Story at a glance
- Researchers from Cornell University studied employment trends among refugees living in the U.S.
- The results found that despite receiving lawful permanent resident status, after living in the U.S. for five years, refugees’ employment declines.
- The federal government approaches refugee resettlement with a rapid, self-sufficiency approach, which doesn’t always offer enough resources to refugees for long-term success.
Despite refugees being eligible for federal employment support and many coming into the U.S. with professional experience and certified degrees, research has found they are less likely to be employed the longer they live in the U.S.
Ihsanullah Patan, center, a horticulturist and refugee from Afghanistan, meets with job counselor Clara Wegsheid at Minnesota Community and Technical College in Fergus Falls, Minn., Wednesday, Oct. 27, 2021. (David Goldman/ AP)
A study by researchers at Cornell ILR School, the Harvard Center for Population and Developmental Studies and Baruch College found that after living in the U.S. for five years, refugees’ employment declines, despite gaining lawful permanent residency status, known as a green card. Federal government resources are designed to last approximately six months after refugees arrive in the U.S., with support vanishing after that point.
Within those six months, refugees are expected to achieve self-sufficiency as quickly as possible, which includes settling into a foreign community, establishing English language skills and finding a job.
Researchers analyzed the number of refugees that received lawful permanent resident status in 2003 and found they had a higher propensity to be employed compared to non-refugees. However, by 2007-2009, those same refugees experienced a decline in their likelihood of employment, their employment advantage turning into a disadvantage.
Researchers argue that decline is driven by a variety of factors, starting with how the federal government has increasingly relied on nonprofit and private institutions to help with resettlement programs, but “rarely” coordinates efforts with them.
Money is another issue, as refugee resettlement funding has not only declined over time, but also become less reliable. Researchers noted that funding fluctuates from year to year depending on the anticipated refugee flow and the political priority given to refugee matters, a situation, “only worsened during the notably anti-immigrant Trump administration.”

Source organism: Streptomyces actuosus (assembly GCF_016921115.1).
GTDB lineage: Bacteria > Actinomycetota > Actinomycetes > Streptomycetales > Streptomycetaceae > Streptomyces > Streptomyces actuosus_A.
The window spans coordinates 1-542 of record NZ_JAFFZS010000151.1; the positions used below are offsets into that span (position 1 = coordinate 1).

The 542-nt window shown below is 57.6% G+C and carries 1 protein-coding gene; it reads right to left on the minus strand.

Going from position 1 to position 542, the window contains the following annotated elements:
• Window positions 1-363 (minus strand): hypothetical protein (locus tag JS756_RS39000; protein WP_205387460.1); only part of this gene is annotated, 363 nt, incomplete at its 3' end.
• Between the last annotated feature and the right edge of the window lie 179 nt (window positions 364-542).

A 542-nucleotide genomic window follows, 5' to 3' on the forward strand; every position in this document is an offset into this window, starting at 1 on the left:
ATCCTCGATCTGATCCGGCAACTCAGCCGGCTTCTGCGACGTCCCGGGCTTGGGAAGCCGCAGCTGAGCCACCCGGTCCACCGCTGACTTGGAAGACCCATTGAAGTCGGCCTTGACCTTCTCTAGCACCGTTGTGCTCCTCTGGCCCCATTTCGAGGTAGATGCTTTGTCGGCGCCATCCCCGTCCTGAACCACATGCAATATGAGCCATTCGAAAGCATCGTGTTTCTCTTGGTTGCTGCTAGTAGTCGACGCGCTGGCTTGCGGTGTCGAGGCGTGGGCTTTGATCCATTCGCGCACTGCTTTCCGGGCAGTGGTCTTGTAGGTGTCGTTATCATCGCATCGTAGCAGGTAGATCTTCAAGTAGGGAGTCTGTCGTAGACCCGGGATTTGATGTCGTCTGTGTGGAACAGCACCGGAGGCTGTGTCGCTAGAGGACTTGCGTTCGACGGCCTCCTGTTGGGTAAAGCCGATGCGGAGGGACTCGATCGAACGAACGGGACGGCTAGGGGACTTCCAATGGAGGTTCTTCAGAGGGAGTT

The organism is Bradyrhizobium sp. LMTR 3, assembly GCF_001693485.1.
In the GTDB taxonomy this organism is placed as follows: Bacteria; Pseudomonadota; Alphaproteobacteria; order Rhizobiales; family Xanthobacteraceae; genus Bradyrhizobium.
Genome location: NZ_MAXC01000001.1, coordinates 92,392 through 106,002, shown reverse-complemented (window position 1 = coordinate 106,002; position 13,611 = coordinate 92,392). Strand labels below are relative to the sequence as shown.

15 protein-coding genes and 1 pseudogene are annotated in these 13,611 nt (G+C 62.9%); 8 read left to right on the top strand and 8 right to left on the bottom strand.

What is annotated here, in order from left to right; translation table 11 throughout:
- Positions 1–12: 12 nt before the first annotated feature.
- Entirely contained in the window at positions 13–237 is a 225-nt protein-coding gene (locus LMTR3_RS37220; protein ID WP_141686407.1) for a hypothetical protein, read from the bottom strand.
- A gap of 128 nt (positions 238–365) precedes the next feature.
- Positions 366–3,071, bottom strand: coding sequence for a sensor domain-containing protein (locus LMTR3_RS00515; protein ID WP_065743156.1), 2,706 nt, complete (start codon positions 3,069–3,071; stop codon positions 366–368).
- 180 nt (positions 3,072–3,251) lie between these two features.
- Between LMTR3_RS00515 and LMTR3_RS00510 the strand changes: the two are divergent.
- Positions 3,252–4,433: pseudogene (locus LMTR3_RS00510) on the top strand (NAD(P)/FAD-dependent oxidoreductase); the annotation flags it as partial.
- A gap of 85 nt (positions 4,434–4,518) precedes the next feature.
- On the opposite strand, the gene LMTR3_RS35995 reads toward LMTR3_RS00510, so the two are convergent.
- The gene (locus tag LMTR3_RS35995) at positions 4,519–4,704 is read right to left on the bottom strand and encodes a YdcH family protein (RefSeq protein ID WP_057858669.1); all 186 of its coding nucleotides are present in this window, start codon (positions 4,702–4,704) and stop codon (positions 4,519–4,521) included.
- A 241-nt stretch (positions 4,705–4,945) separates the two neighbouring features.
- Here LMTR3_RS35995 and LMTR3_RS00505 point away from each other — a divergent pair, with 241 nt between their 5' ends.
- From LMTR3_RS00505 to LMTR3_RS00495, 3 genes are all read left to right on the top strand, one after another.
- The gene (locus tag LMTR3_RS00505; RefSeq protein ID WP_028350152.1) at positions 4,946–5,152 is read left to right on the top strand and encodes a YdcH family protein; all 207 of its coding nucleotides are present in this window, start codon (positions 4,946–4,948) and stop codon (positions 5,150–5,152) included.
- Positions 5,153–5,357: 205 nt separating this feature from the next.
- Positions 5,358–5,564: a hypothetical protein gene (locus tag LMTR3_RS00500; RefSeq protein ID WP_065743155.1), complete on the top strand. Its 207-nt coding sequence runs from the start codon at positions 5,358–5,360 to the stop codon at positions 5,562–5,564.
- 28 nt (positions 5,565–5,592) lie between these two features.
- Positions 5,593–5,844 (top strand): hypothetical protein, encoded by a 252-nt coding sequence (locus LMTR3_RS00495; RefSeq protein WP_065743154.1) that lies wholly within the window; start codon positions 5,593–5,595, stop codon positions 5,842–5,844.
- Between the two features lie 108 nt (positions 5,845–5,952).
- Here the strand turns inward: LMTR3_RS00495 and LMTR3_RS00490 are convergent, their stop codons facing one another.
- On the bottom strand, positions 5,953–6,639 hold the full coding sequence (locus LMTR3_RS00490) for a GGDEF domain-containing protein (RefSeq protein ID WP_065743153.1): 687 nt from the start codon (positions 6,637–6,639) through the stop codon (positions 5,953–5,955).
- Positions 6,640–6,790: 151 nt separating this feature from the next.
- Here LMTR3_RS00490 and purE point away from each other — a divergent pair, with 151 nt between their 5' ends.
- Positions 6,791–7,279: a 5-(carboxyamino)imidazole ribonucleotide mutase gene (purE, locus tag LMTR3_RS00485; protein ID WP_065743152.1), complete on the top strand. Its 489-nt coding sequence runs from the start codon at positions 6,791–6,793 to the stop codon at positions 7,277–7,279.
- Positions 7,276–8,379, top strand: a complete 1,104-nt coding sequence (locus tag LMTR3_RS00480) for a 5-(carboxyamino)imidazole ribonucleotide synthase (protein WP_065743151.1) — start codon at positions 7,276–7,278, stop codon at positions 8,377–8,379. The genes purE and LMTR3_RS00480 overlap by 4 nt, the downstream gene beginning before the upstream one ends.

Most nonprofits receive federal funding that is contingent on the number of refugee job placements they make, which leads many refugees stuck in “survival jobs.” Researchers describe those as low wage positions that offer little to no career growth, often only need low-skills and consist of manual labor.
Jina Krause-Vilmar, president and CEO of Upwardly Global, a nonprofit that helps immigrants and refugees rebuild their careers in the U.S., told Changing America there are approximately 2.2 million college educated immigrants and refugees living in the U.S. who are unemployed and under employed.
Since the U.S. pulled its forces from Afghanistan in August 2021 and resulted in over 70,000 Afghan refugees being brought to the U.S., Krause-Vilmar estimated skills of about 20 to 30 percent of those recent Afghan refugees to be underutilized.
That’s while the U.S. is currently in a dire labor shortage, with Krause-Vilmar noting the nursing shortage many states across the country are experiencing could be solved in part by refugees and immigrants that have the qualifications to help.
“The reality is that I think it’s really hard for people to realize we’ve got a lot of this talent already in the United States and we’re just not tapping into that talent, because it doesn’t present itself in a way that we’re used to,” said Krause-Vilmar.
It’s a phenomenon experts call brain waste and Krause-Vilmar estimates it costs the U.S. close to $10 billion in tax revenue.
Researchers at Cornell found a similar trend, with some federally funded resettlement agencies saying they had to counsel refugees into taking minimum wage and low wage jobs, ultimately resulting in refugee employment as, “a cardinal waste of human capital.”
Andrew Lim, research director at American Immigration Council, explained that though many refugees and immigrants come to the U.S. with professional degrees and skills, many are fleeing their home countries quickly and in a chaotic process. That results in many not having the necessary paperwork to prove their credentials.
“A classic example, they may have been a doctor in their home country, but they obviously can’t practice right away. Obviously getting the credential is extremely expensive and so they may end up working as an orderly or an aid in health care,” said Lim.
In some cases, Lim said refugees may ultimately do work that’s completely different than their qualifications merit.
One solution Krause-Vilmar sees is having the federal government initiate programs that focus on licensing and credentialing, so refugees have an opportunity to apply their skillset for the American job market.
“Looking at how we streamline and reduce red tape and licensing for some of these more regulated professions, not at all impacting the integrity of the profession, but there’s an incredible amount of red tape,” said Krause-Vilmar.
The American workforce could also use some adapting, as Krause-Vilmar encouraged companies to reimagine how to integrate refugees and immigrants. She noted that once a refugee lands that first professional job they tend to be incredibly loyal to their employer, which can be meaningful to a company’s bottom line. Research from Fiscal Policy Institute highlights that, finding that turnover rates in refugee employees were lower across all industries, sometimes by half or more.
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